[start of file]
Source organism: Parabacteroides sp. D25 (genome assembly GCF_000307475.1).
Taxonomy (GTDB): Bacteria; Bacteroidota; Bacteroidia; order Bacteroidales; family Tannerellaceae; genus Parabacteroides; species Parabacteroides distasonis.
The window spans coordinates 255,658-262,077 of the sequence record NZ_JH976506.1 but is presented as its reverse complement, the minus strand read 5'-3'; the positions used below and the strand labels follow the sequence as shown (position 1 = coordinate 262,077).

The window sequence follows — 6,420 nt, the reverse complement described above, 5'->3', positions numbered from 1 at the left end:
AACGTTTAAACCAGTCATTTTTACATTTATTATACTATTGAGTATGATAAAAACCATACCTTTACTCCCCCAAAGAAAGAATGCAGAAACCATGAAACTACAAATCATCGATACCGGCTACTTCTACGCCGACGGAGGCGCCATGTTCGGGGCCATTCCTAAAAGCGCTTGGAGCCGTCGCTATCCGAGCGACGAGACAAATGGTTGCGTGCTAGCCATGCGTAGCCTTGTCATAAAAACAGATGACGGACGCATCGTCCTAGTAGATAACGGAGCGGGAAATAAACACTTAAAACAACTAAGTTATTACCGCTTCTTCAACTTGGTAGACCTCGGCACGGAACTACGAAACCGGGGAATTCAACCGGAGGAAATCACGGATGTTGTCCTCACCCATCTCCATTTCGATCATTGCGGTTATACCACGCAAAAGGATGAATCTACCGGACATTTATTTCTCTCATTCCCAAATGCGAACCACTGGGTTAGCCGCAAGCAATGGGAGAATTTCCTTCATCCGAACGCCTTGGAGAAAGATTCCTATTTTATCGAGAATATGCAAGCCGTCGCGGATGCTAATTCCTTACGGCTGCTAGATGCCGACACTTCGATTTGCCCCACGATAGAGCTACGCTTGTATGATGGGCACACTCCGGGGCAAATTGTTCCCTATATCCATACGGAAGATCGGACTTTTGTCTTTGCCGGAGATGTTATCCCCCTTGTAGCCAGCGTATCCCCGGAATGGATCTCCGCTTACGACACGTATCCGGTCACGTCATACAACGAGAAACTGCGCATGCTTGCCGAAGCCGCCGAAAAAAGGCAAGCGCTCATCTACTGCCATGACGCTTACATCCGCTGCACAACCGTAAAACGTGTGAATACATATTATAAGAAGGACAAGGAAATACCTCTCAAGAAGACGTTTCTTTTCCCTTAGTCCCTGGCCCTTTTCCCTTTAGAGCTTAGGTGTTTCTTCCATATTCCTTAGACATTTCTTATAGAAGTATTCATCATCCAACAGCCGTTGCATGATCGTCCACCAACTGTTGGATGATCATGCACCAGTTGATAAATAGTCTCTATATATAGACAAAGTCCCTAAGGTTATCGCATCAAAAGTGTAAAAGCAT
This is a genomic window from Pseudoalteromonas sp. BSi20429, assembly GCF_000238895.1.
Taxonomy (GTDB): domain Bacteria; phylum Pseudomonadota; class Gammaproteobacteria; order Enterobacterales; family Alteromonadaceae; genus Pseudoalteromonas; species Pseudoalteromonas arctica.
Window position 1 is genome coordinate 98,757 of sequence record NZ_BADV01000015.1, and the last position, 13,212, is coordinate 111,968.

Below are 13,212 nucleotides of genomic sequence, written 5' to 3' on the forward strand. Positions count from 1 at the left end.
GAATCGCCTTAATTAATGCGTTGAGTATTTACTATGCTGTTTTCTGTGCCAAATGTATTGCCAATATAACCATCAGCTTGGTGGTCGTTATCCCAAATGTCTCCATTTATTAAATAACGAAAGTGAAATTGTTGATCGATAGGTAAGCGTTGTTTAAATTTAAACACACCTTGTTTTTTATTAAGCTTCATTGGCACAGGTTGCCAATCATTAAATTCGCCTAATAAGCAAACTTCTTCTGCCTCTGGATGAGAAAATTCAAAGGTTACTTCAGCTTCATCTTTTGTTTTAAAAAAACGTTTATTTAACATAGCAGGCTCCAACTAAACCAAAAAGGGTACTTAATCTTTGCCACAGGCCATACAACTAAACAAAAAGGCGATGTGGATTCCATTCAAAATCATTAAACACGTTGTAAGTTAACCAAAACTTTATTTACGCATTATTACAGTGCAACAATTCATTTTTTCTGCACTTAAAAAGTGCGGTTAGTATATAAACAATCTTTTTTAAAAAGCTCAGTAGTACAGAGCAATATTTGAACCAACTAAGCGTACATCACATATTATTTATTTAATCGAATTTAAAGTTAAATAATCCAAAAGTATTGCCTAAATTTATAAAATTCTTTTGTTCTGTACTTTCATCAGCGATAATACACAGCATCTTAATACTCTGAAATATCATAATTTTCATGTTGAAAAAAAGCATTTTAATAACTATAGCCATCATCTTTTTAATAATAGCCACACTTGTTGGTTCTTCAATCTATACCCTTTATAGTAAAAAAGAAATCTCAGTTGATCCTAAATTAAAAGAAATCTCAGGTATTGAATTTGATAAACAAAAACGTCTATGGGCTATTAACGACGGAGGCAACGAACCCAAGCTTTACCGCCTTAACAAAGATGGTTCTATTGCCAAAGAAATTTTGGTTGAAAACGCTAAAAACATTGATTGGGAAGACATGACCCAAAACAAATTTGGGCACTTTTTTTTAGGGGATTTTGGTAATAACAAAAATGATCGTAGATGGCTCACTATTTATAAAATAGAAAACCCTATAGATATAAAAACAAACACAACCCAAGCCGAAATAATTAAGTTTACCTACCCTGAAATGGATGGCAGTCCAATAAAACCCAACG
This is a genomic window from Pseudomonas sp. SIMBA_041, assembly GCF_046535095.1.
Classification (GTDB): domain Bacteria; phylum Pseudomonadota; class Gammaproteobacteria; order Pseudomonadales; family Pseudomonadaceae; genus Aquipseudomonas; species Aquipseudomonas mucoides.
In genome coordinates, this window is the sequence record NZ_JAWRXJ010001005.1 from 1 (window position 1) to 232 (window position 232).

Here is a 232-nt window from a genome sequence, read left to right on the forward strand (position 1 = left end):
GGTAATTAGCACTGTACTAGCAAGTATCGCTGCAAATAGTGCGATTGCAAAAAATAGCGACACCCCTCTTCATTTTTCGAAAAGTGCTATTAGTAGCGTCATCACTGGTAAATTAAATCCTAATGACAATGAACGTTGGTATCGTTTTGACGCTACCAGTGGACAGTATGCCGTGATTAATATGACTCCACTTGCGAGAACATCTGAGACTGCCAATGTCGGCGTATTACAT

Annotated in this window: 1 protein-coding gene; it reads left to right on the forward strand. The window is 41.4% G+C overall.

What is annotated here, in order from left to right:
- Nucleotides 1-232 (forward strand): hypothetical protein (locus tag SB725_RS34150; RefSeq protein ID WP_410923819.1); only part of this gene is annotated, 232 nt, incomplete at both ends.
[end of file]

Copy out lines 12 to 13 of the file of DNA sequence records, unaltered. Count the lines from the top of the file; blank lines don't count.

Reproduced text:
Classification (GTDB): domain Bacteria; phylum Pseudomonadota; class Gammaproteobacteria; order Pseudomonadales; family Pseudomonadaceae; genus Aquipseudomonas; species Aquipseudomonas mucoides.
In genome coordinates, this window is the sequence record NZ_JAWRXJ010001005.1 from 1 (window position 1) to 232 (window position 232).